Let's Talk about Bonds (Part 3)
By Gary Silverman, CFP®
Last week, in our continuing look at bonds, we noticed that if you bought a bond—in our example, a 20-year bond—but wanted to sell it before the 20 years were up, you wouldn’t necessarily get what you paid for it. In fact, it is extremely rare for that to happen. This can be good or bad as it might be worth more or less. But, without going into details, relative to their worth, it’s expensive to sell a bond.
Add to that, there is a significant discount when buying a bunch of bonds as compared to buying only one. Typically, I like seeing individual investors buying bonds in $10,000 chunks (not a technical term). For diversity, I’d like to see them buy 10 or more different bond issuers. That’s $100,000 for a “starter” position in bonds. (Note: you can start much smaller, but fees will go up and/or diversification will go down accordingly.)
Enter the bond fund.
Just like a stock fund, a bond fund allows you to buy tiny dollar values of bonds, makes selling them later a lot easier, giving you tremendous diversification; and on top of all that, someone else gets stuck trying to figure out what bonds to buy. With a bond fund, it seems, you get to have it all.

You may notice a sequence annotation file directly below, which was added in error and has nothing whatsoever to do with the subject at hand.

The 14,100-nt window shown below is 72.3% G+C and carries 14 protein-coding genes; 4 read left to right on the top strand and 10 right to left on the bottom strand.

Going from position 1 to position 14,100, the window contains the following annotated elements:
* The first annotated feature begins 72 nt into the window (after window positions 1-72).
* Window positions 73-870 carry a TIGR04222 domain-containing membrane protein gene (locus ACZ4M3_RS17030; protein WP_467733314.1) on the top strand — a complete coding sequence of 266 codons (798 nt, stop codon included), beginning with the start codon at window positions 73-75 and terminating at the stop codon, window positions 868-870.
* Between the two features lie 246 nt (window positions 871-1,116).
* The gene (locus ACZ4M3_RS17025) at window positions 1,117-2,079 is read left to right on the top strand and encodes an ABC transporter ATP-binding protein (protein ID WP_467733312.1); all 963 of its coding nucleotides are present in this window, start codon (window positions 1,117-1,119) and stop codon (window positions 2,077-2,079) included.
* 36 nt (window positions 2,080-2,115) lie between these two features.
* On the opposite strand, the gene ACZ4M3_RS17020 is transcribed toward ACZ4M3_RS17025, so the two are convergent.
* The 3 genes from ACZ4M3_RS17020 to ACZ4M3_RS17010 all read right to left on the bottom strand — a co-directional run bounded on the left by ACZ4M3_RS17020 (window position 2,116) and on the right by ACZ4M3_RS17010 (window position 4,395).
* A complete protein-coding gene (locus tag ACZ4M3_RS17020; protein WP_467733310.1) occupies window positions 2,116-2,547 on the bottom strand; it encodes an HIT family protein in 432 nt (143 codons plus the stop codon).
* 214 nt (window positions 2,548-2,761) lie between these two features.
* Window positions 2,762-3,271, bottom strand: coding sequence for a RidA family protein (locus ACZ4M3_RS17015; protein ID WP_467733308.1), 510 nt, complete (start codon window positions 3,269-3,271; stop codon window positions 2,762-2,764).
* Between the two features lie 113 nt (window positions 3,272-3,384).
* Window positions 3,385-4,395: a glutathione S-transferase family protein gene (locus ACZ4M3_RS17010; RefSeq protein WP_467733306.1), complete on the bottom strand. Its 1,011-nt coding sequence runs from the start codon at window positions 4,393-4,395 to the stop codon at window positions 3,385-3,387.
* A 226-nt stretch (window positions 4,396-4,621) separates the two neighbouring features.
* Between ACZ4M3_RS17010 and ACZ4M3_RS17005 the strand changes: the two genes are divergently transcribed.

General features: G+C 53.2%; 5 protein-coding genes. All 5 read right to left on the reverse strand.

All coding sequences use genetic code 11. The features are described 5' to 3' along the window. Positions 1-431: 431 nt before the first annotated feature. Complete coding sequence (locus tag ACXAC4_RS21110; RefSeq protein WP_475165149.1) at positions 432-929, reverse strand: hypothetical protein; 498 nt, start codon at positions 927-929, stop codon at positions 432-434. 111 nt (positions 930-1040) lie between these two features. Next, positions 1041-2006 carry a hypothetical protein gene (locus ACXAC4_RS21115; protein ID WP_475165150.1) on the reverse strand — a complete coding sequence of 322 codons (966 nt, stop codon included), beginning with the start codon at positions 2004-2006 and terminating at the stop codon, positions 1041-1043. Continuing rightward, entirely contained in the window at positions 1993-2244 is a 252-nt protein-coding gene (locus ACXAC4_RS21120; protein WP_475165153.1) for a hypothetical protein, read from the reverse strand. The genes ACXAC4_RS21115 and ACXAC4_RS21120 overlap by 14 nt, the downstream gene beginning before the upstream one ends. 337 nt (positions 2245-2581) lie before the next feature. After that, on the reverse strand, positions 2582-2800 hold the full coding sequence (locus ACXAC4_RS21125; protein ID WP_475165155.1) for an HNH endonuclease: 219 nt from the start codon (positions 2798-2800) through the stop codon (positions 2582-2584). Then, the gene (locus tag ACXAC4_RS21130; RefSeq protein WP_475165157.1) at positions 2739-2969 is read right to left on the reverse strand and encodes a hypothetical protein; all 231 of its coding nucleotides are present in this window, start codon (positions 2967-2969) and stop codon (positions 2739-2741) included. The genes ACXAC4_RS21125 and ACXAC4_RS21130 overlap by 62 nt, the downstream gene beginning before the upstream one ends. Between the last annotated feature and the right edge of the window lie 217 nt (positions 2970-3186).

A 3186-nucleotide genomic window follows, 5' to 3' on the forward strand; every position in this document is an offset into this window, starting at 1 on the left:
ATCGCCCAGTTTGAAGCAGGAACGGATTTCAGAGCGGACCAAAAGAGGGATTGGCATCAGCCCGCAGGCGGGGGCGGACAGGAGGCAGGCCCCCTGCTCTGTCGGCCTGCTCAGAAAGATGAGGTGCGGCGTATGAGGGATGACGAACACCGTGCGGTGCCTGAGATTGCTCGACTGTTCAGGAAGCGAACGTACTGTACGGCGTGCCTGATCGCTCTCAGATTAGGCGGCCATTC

While our example from our last column showed the problems with selling a bond before it matures, you do get two very nice features with owning a bond directly. First, it does have a maturity date. So, assuming the company is still around, when that 20 years is over, you’ll get your money back—no less. And in the meantime, you will get a steady stream of income from the interest the bond pays across those years.
With a bond fund, there is no “maturity” …it keeps going and going. The fund company is continually buying and selling bonds inside the fund. Yes, they are trying to make you money (it helps keep them in business), but you don’t know that on a certain date if your investment will be worth what you put into it. Nor do you know what your interest payments from the fund will be next quarter, let alone next year.
This is not necessarily bad, as interest payments might go up and the value of your investment might likewise go up. But if you have to know for sure what you will earn each month and what your investment will be worth in 5, 10, 20 years, a bond fund might not be for you.
All that said, for the vast majority of people, certainly most who invest less than $100,000 in bonds, a bond fund will make the most sense. The possible exception to this are those who want the rock-solid (we hope) guarantee of US Government bonds. There, holding individual bonds is more doable. Heck, you can buy them from the government online.
One note before I close this bond series: For reasons I won’t go into here, generally I do not like indexed bond mutual funds or their ETF cousins. Here again, I don’t have a problem with indexing Government bonds. If you care to know why ask me sometime.
Gary Silverman, CFP® is the founder of Personal Money Planning, LLC, a Wichita Falls retirement planning and investment management firm and author of Real World Investing.